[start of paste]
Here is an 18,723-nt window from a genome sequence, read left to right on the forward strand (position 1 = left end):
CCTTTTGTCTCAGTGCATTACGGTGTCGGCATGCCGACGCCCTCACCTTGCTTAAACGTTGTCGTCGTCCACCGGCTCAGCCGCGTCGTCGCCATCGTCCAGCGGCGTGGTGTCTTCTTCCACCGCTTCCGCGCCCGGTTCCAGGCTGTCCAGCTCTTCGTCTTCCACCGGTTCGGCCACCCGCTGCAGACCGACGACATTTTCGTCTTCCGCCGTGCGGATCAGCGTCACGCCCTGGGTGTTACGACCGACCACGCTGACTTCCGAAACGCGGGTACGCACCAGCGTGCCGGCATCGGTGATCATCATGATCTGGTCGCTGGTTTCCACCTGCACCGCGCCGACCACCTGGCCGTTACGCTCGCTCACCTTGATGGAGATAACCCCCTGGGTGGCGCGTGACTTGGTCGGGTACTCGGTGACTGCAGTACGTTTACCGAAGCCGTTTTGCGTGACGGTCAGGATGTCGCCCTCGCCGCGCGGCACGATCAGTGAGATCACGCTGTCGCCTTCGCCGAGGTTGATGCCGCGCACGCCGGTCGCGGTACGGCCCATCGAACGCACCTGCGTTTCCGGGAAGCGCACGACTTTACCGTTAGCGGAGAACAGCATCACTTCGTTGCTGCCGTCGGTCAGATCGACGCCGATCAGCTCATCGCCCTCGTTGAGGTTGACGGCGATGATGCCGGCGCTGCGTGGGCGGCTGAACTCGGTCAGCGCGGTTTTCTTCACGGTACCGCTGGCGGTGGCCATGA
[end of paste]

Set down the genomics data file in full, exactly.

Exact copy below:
Here is an 18,723-nt window from a genome sequence, read left to right on the forward strand (position 1 = left end):
CCTTTTGTCTCAGTGCATTACGGTGTCGGCATGCCGACGCCCTCACCTTGCTTAAACGTTGTCGTCGTCCACCGGCTCAGCCGCGTCGTCGCCATCGTCCAGCGGCGTGGTGTCTTCTTCCACCGCTTCCGCGCCCGGTTCCAGGCTGTCCAGCTCTTCGTCTTCCACCGGTTCGGCCACCCGCTGCAGACCGACGACATTTTCGTCTTCCGCCGTGCGGATCAGCGTCACGCCCTGGGTGTTACGACCGACCACGCTGACTTCCGAAACGCGGGTACGCACCAGCGTGCCGGCATCGGTGATCATCATGATCTGGTCGCTGGTTTCCACCTGCACCGCGCCGACCACCTGGCCGTTACGCTCGCTCACCTTGATGGAGATAACCCCCTGGGTGGCGCGTGACTTGGTCGGGTACTCGGTGACTGCAGTACGTTTACCGAAGCCGTTTTGCGTGACGGTCAGGATGTCGCCCTCGCCGCGCGGCACGATCAGTGAGATCACGCTGTCGCCTTCGCCGAGGTTGATGCCGCGCACGCCGGTCGCGGTACGGCCCATCGAACGCACCTGCGTTTCCGGGAAGCGCACGACTTTACCGTTAGCGGAGAACAGCATCACTTCGTTGCTGCCGTCGGTCAGATCGACGCCGATCAGCTCATCGCCCTCGTTGAGGTTGACGGCGATGATGCCGGCGCTGCGTGGGCGGCTGAACTCGGTCAGCGCGGTTTTCTTCACGGTACCGCTGGCGGTGGCCATGA